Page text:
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Hoenlein: “Don’t Believe Everything You Read” About Middle East & Israel

New York—Buried somewhere in all the words written about the Middle East are facts on the ground, and in an exclusive interview with JLBC on Erev Shabbos, May 10, Malcolm Hoenlein, Executive Vice Chairman of the Conference of Presidents of Major American Jewish Organizations, talks about the risks of knee-jerk reactions to media reports that are not accurate, don’t offer context, omit important facts, and are “pashut” (simply) outright lies.

As an example of a widely spread story designed to impugn the President of the United States and paint a dark picture of the relationship between the U.S. and Israel, Hoenlein chose the one that accuses U.S. President Barack Obama of twisting Israeli Prime Minister Benyamin Netanyahu’s arm to get him to settle the Gaza flotilla conflict with Turkish Prime Minister Recep Tayyip Erdogan.

It happens to be the-other-way-round. “The fact is that it was Bibi who asked Obama to set it up,” Hoenlein said, “With the ever-changing landscape in the Middle East, and the need to contain Iran and what’s going on Syria—events that are destabilizing the entire region—both sides wanted a cooling off after P.M. Erdogan apologized for his offensive comments about Zionism.”

His advice to people who think they know because they read everything on the Internet, watch it on TV and read newspapers is: “You cannot believe what you read, hear or even see. Stop looking at things on a superficial level.”

“When we look at these complex issues in a simplistic way, it leads to ill-advised judgments and poor policy. We have to think things through. An example of that kind of approach was when the Americans and their allies provided the rebels in Libya with munitions—and later most of those guns ended up in Sinai and Gaza, in Mali and even Syria.”

Hoenlein warns that there are infinite complications in this age of globalization of issues, nothing is at it seems, and within the chaos, one discovers that people from around the world are connected to the fighting in Syria and the deliberate destabilization of the entire region. “The situation in Syria is what it is because it was cobbled together by the colonialists.  It wasn’t its own country, like Egypt was and is.”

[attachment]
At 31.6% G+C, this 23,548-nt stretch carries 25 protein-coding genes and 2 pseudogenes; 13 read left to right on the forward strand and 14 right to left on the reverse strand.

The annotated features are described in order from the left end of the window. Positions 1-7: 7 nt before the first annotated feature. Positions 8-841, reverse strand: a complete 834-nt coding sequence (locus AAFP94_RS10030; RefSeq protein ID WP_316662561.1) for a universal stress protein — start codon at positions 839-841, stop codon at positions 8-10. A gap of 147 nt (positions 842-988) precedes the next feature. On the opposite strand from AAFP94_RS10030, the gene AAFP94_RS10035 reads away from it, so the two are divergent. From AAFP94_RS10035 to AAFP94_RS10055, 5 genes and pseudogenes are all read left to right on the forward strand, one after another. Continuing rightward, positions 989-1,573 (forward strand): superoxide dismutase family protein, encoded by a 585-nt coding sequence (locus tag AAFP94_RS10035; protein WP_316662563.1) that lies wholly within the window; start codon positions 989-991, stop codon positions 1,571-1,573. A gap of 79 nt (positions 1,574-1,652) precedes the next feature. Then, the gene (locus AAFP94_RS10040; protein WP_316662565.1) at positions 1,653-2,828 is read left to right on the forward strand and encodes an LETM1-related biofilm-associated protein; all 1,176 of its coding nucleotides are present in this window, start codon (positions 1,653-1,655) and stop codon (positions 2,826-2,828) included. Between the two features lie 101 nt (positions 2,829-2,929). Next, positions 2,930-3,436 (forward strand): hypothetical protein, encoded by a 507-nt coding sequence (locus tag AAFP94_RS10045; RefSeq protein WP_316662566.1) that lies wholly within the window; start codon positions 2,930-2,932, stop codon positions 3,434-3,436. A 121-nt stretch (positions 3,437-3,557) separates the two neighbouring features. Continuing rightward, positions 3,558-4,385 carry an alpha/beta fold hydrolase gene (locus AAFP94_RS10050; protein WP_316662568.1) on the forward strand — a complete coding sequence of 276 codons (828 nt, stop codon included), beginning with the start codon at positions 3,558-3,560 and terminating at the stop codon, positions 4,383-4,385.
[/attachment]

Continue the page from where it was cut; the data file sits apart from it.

In the week JLBC spoke to Hoenlein there was lots of action. The Turks and Israelis were talking; Israel bombed advanced weapons from Iran that were moving to Hezbollah in Lebanon via Syria; the PFLP-GC  called for volunteers to take back the Golan; two bombs went off on the Turkish border with Syria and scores of people were killed and injured—Turkey accused Syria, Syria denied it… and Middle East press reports and analysis concluded that because of the bombing, Assad’s people are accusing Israel of being the puppet master behind the rebels, and that compared to conquest by Israel, Assad isn’t such a bad guy after all…

And then evidence cropped up to show that the poison gas Sarin was used by someone in Syria. Hoenlein told JLBC, “The likelihood is that the Syrian Army was testing in it a limited venue, and there is so far no smoking gun to prove that it was the rebels.”

Said Hoenlein, “Syria is not just rebels against Assad.  There is a many layered conflict. You’ve got Turkey vs. Iran, Shiite vs. Sunni, Jihadists vs. other Jihadists, Qatar vs. Saudi Arabia, Russia vs. the U.S., Hezbollah vs al-Nusra, etc. The Syrian battle is playing itself out on so many levels that you have to be careful how you react. You only get to see a minute part of the entire scenario in the media. Some of those public reactions, which aren’t truly thought through can complicate long-term planning, endanger the region and harm Israel’s security.”

So should America get involved in Syria? Hoenlein is blunt. “Most of the rebels are not people we want to deal with. Perhaps it should have been stopped early on or we should have identified and helped parties that might support a democratic future. Should we worry about Hezbollah?

They are suffering from this war. They are not getting their supplies like they used to. They also lost lots of men in Syria and are trying to recruit new troops. They have several thousand men in Syria today. They have tens of thousands of rockets and could add to their arsenal if Assad falls or provides them with some of his missiles or chemical weapons.  They also face challenges within Lebanon with border clashes becoming more frequent. Hezbollah is a factor and will be one as long as Iran continues to support it.  Foreign intervention in Syria is keeping the war going.  Russia and Iran with help from Iraq prop up Assad.  Qatar, Saudi Arabia, the UAE, Turkey, and others help the rebels.  More foreign fighters are joining the battle including hundreds from England, Ireland, France and elsewhere. They are often incited by media, clerics, political leaders and information on the Internet.